Learn more about the change in terminology from PGS/PGD to PGT-A/PGT-M
Patients who visit our Southern California fertility doctors are sometimes curious why there was a change from PGS/PGD to PGT-A/PGT-M. A common misconception is that these types of preimplantation genetic tests are now different, but that is not the case. The change in these terms just allows for a more accurate representation of what the tests do.
Until relatively recently, fertility specialists used the terms PGS, or preimplantation genetic screening, and PGD, or preimplantation genetic diagnosis, to describe the genetic testing of embryos. Now, PGS is PGT-A, or preimplantation genetic testing for aneuploidy, while PGD is PGT-M, or preimplantation genetic testing for monogenic/single gene defects.
Why fertility specialists went from PGS/PGD to PGT-A/PGT-M
Understanding why and how we use these types of preimplantation genetic testing provides more comprehensive insight into the change from PGS/PGD to PGT-A/PGT-M. Each test can play an important role in helping our patients conceive a healthy baby.
PGT-A, formerly PGS, is how we determine whether an embryo is aneuploid (having too few or too many chromosomes). Aneuploidy can cause miscarriage, embryo implantation failure or chromosomal disorders like Down syndrome. The name for this test now includes the term “aneuploidy” because that’s what it tests for.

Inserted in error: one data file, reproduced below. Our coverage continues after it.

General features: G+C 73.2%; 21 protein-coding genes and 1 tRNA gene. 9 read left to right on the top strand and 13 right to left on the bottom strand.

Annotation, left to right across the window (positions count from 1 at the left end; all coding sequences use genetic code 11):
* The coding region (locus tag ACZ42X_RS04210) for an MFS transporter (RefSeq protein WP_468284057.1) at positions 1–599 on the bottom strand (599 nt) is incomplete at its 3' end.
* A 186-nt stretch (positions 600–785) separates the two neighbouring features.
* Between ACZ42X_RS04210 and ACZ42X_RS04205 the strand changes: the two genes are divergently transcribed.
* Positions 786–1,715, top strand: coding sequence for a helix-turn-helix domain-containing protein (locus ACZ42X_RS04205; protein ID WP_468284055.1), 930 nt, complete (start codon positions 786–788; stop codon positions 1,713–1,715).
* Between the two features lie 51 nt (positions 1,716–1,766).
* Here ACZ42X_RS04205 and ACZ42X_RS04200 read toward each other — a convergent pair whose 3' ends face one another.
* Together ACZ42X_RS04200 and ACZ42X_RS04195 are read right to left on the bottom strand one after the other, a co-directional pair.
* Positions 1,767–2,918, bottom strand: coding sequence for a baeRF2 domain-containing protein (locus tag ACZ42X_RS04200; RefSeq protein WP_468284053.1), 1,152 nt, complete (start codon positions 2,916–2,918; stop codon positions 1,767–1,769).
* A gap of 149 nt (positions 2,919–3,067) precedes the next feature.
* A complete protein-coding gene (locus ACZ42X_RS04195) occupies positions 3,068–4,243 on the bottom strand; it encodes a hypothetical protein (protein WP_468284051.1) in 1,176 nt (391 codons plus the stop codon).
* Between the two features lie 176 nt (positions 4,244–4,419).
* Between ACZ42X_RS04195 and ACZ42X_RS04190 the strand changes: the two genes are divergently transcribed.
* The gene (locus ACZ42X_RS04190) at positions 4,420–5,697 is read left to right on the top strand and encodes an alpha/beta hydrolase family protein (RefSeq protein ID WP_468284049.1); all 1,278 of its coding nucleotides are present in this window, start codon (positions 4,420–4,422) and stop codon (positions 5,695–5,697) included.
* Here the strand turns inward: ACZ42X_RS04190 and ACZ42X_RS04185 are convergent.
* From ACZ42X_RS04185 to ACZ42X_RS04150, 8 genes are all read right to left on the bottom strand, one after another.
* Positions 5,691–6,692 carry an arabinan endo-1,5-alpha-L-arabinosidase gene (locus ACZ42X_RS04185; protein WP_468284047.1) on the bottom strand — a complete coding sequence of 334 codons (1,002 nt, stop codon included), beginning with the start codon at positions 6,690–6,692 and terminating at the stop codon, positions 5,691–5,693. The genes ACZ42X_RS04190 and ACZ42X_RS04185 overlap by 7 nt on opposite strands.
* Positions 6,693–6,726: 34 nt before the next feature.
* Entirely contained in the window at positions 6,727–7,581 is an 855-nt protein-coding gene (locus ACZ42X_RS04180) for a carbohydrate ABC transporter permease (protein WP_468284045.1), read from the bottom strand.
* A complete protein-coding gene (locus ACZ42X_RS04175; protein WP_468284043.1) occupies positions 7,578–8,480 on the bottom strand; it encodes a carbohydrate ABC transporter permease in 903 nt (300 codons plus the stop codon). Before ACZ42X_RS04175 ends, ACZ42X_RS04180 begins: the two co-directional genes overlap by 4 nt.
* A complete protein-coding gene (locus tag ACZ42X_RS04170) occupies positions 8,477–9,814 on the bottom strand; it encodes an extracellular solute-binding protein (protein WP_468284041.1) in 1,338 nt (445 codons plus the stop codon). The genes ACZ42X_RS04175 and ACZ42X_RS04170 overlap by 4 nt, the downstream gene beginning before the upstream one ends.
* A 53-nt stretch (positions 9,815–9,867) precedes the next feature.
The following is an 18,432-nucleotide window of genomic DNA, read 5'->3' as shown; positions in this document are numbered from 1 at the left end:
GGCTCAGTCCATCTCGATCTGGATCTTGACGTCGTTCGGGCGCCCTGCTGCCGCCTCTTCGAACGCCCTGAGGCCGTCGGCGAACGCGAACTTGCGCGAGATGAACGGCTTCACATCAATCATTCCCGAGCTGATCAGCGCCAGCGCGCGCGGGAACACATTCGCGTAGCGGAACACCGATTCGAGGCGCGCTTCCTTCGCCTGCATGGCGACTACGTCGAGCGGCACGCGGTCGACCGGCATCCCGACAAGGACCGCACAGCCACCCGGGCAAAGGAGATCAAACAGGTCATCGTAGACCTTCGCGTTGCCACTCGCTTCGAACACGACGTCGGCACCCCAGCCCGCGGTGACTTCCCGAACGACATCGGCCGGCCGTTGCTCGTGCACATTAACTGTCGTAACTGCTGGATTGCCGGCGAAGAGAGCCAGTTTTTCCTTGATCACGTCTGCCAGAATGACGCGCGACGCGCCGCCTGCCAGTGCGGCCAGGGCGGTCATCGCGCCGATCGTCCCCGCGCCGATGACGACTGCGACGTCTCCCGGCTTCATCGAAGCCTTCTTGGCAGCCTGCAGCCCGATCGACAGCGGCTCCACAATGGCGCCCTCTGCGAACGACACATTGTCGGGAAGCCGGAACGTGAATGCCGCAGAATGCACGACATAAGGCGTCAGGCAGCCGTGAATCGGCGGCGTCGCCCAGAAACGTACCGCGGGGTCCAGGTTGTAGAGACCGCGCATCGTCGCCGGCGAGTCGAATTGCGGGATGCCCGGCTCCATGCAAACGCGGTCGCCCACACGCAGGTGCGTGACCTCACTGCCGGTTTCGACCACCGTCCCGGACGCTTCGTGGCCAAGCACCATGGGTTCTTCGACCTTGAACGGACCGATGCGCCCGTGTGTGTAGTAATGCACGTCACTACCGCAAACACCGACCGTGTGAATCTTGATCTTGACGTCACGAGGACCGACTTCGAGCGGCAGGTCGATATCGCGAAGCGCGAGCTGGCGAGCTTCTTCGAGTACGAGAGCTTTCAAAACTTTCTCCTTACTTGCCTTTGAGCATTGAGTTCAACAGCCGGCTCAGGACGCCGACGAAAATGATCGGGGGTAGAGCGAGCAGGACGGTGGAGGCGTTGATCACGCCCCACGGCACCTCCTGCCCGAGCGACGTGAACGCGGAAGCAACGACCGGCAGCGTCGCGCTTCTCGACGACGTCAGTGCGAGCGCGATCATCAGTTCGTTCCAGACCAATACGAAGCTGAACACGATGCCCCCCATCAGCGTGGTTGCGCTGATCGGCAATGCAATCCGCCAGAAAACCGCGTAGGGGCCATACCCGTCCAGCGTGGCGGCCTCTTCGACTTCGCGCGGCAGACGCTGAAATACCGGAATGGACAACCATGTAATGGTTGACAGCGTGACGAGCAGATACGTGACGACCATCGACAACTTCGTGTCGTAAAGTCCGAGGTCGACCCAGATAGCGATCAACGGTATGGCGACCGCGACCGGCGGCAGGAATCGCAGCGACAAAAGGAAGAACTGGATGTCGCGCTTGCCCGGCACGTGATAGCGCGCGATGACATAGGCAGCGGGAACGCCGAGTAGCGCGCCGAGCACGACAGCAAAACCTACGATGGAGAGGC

PGT-M, formerly PGD, screens embryos for genetic defects involving a single gene, like cystic fibrosis. The name for this test now includes the term “monogenic/single gene defects,” as that’s what it tests for.
We hope these new terms make it easier for patients to understand the purpose of each test.
The ideal candidates for PGT-A and PGT-M
PGT-A and PGT-M can help fertility specialists ensure they only transfer genetically normal embryos. However, some patients are better candidates for PGT-A, and others for PGT-M.
Who needs PGT-A? A woman can benefit from PGT-A if she is over age 35 and free of inheritable genetic issues. The woman should also have a partner with no known inheritable genetic disorders or should be using a healthy sperm donor. PGT-A is also helpful for women who have experienced recurrent miscarriages or unsuccessful IVF cycles.
Who needs PGT-M? Women and men with known inheritable genetic disorders, like cystic fibrosis or sickle cell disease, should likely utilize PGT-M. This test allows the embryologist to test the embryos for whatever disorder the patients carry.
Our Southern California fertility doctors help patients understand the purpose of the two types of preimplantation genetic testing. They can also help hopeful parents determine which test might give them the best chance of taking home a healthy baby. Contact us for more information about the shift from PGS/PGD to PGT-A/PGT-M.